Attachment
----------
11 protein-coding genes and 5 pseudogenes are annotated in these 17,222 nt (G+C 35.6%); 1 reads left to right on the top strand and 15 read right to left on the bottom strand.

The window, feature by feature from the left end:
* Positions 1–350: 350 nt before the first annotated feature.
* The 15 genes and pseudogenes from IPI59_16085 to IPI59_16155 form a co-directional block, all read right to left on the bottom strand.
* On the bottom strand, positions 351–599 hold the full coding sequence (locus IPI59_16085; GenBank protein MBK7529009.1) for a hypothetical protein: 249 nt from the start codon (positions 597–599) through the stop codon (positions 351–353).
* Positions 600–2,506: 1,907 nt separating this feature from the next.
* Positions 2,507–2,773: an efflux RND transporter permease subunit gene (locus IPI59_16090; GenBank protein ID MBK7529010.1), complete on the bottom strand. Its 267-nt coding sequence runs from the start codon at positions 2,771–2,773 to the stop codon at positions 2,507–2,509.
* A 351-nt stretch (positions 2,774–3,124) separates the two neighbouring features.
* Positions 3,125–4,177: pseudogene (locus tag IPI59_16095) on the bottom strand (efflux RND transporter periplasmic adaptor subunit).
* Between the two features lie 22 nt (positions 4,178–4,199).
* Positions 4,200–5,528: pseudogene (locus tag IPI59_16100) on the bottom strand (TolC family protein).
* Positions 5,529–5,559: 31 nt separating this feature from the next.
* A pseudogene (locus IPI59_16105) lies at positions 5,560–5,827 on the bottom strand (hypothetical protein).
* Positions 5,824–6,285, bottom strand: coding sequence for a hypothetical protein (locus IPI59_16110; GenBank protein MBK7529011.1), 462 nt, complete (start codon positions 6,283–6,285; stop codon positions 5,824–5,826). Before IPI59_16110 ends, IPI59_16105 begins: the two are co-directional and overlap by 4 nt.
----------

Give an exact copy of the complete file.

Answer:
11 protein-coding genes and 5 pseudogenes are annotated in these 17,222 nt (G+C 35.6%); 1 reads left to right on the top strand and 15 read right to left on the bottom strand.

The window, feature by feature from the left end:
* Positions 1–350: 350 nt before the first annotated feature.
* The 15 genes and pseudogenes from IPI59_16085 to IPI59_16155 form a co-directional block, all read right to left on the bottom strand.
* On the bottom strand, positions 351–599 hold the full coding sequence (locus IPI59_16085; GenBank protein MBK7529009.1) for a hypothetical protein: 249 nt from the start codon (positions 597–599) through the stop codon (positions 351–353).
* Positions 600–2,506: 1,907 nt separating this feature from the next.
* Positions 2,507–2,773: an efflux RND transporter permease subunit gene (locus IPI59_16090; GenBank protein ID MBK7529010.1), complete on the bottom strand. Its 267-nt coding sequence runs from the start codon at positions 2,771–2,773 to the stop codon at positions 2,507–2,509.
* A 351-nt stretch (positions 2,774–3,124) separates the two neighbouring features.
* Positions 3,125–4,177: pseudogene (locus tag IPI59_16095) on the bottom strand (efflux RND transporter periplasmic adaptor subunit).
* Between the two features lie 22 nt (positions 4,178–4,199).
* Positions 4,200–5,528: pseudogene (locus tag IPI59_16100) on the bottom strand (TolC family protein).
* Positions 5,529–5,559: 31 nt separating this feature from the next.
* A pseudogene (locus IPI59_16105) lies at positions 5,560–5,827 on the bottom strand (hypothetical protein).
* Positions 5,824–6,285, bottom strand: coding sequence for a hypothetical protein (locus IPI59_16110; GenBank protein MBK7529011.1), 462 nt, complete (start codon positions 6,283–6,285; stop codon positions 5,824–5,826). Before IPI59_16110 ends, IPI59_16105 begins: the two are co-directional and overlap by 4 nt.